FLORIDA BAR ETHICS OPINION
October 29, 1973
Advisory ethics opinions are not binding.
A blanket refusal by a lawyer to accept court appointments to defend indigents in criminal cases
would be contrary to his professional obligations. However, a lawyer may make his objections to
representation of such criminal defendant’s known to the court and request to be relieved, relying
on the court’s discretion.
Canon 2, EC 2-29
Committeeman Kittleson stated the opinion of the committee:
The Board of Governors of The Florida Bar has requested the Professional
Ethics Committee for advice on this question: Does a lawyer violate Canon 2 of
the Code of Professional Responsibility when he declines all court appointments
to represent indigent defendants in criminal prosecutions on the sole ground that
there is a possibility that his skills would be used to achieve an acquittal of a
guilty person, a result that would be extremely repugnant to the lawyer? The
question does not involve any plea of incompetence or inability to carry out the
appointment on other grounds, and, on the contrary, the question presupposes that
the lawyer has a good measure of pertinent skills and experiences. The question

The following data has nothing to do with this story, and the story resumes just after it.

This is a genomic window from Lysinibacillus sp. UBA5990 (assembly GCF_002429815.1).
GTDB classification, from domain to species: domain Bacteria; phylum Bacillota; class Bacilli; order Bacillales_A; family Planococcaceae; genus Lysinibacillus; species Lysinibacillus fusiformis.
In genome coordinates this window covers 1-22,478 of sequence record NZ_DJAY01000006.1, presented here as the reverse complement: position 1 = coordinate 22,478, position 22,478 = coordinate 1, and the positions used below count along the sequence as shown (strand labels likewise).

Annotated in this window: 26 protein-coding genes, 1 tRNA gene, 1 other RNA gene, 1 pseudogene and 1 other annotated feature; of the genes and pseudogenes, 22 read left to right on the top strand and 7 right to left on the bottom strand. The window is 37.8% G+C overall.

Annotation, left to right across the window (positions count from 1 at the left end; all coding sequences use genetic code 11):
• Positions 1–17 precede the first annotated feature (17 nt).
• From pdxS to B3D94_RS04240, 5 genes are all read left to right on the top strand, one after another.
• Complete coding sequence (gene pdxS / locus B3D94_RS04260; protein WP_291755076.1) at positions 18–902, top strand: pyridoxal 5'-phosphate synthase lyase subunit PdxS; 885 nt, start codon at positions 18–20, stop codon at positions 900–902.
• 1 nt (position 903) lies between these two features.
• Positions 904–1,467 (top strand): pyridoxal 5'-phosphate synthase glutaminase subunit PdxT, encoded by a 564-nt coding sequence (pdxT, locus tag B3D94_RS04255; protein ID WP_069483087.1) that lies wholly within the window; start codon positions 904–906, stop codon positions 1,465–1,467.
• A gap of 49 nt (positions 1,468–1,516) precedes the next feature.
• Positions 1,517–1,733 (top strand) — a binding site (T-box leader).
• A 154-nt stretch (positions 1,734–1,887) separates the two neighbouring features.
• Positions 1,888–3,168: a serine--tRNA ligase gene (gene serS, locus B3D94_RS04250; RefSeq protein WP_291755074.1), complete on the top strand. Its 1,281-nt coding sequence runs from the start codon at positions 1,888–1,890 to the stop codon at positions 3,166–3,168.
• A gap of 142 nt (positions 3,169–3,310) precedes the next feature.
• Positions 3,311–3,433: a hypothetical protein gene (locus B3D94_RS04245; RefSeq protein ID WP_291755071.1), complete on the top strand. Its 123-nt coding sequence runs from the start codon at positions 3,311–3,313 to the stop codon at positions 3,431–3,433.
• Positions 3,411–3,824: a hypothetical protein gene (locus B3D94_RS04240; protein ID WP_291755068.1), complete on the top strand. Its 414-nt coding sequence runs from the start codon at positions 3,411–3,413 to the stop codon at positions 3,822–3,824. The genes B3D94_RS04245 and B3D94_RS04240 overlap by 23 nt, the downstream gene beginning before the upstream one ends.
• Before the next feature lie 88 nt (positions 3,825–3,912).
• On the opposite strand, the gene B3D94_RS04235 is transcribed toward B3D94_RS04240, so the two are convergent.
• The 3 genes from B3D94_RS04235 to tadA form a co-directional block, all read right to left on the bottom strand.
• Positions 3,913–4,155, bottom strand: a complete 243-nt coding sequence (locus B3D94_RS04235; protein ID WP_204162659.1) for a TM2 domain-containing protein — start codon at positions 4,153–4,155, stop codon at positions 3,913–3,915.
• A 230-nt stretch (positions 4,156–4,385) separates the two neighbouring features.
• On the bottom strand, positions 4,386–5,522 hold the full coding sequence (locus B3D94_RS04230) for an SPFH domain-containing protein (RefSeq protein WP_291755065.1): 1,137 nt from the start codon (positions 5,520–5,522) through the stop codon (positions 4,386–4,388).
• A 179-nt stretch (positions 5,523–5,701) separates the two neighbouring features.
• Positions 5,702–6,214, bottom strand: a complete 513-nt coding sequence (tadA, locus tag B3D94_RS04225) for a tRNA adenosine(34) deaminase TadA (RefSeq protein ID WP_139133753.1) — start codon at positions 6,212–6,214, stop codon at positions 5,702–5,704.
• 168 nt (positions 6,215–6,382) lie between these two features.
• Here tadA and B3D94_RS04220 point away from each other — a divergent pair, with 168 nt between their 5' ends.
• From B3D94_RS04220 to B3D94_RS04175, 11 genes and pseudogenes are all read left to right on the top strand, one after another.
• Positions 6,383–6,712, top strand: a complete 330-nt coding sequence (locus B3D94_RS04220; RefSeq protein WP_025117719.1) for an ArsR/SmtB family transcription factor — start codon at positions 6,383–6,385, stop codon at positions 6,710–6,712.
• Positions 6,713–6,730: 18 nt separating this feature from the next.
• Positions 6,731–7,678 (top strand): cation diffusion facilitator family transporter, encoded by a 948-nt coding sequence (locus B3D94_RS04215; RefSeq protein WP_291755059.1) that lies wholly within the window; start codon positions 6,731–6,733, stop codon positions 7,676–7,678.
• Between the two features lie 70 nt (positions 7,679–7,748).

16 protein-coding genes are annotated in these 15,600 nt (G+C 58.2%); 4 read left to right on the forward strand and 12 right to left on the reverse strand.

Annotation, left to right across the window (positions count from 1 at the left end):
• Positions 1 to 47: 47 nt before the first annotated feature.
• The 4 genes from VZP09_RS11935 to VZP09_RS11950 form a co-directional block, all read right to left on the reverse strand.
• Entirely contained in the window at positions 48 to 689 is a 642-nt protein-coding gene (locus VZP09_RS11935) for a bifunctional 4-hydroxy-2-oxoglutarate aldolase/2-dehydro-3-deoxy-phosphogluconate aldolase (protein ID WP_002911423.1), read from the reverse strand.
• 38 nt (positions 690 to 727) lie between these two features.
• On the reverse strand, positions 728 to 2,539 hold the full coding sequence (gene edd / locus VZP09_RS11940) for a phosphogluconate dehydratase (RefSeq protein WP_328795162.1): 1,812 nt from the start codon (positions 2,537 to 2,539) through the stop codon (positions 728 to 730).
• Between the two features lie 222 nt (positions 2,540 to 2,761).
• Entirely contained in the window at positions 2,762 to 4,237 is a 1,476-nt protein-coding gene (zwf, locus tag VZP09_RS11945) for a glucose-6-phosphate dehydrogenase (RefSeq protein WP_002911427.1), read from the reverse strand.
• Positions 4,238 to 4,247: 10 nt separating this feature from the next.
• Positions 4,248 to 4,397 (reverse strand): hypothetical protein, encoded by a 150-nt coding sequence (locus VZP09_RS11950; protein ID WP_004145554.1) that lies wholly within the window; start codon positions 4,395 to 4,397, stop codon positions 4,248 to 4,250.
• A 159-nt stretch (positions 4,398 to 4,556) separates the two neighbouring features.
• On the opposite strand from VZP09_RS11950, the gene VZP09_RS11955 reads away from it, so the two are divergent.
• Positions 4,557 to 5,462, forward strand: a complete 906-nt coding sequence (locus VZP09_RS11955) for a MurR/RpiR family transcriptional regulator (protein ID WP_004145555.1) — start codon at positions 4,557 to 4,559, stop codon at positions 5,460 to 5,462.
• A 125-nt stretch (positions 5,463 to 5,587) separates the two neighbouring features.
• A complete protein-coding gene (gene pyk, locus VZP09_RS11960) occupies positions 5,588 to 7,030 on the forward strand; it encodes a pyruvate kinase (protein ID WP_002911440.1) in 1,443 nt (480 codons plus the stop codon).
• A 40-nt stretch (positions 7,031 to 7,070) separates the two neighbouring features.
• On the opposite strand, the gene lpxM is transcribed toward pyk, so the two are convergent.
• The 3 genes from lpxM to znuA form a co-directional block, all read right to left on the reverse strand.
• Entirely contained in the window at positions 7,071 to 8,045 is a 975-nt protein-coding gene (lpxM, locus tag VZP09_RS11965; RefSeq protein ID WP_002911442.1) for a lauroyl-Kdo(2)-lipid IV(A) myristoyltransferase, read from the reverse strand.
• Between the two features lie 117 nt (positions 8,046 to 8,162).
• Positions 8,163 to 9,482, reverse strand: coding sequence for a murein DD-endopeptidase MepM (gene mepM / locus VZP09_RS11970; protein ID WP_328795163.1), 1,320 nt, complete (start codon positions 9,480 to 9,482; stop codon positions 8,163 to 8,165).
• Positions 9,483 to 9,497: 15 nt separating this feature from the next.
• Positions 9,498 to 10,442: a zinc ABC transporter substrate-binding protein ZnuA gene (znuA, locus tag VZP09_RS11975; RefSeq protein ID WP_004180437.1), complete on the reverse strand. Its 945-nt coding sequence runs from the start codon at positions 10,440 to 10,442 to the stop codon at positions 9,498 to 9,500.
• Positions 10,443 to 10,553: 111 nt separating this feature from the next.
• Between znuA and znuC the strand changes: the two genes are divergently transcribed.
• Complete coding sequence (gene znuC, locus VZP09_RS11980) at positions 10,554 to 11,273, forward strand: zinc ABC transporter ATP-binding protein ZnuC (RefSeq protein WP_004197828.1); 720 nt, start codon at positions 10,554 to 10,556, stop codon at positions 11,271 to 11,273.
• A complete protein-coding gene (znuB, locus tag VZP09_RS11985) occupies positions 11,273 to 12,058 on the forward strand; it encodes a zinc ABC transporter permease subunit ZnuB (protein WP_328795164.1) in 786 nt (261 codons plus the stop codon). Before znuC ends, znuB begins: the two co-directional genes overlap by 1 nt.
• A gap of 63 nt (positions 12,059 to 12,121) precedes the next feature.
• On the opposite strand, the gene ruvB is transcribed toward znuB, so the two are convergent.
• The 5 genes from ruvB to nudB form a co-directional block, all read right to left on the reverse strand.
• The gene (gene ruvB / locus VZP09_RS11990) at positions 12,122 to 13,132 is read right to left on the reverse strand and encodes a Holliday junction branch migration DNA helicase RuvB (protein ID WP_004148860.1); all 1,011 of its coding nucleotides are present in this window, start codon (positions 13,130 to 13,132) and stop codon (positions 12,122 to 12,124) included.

does not involve religious principles.
Canon 2 calls for lawyers to assist the legal profession in fulfilling its duty to make legal
counsel available. When a lawyer is appointed by a court to undertake representation of a person
unable to obtain counsel, he should not seek to be excused except for compelling reasons, and
compelling reasons do not include the repugnance to the lawyer of the subject matter or of the
defendant, or the lawyer’s belief that the defendant is guilty. Ethical Consideration 2-29. The
consensus of the Committee is that blanket refusal by a lawyer to accept court appointments,
under the circumstances set forth in the question, would be non-fulfillment of his professional
obligations. If a lawyer has strong and genuine feelings of the kind presented here, he may
properly make those feelings known to the court and request that he not be appointed or that his
appointment be rescinded. It is unlikely that a judge will force a lawyer to carry out an
appointment if the judge believes that the intensity of the lawyer’s feelings is likely to preclude
adequate representation of the defendant. But if the court, in its discretion, denies the lawyer’s
request, the lawyer will fail to fulfill his professional obligations if he refuses to serve.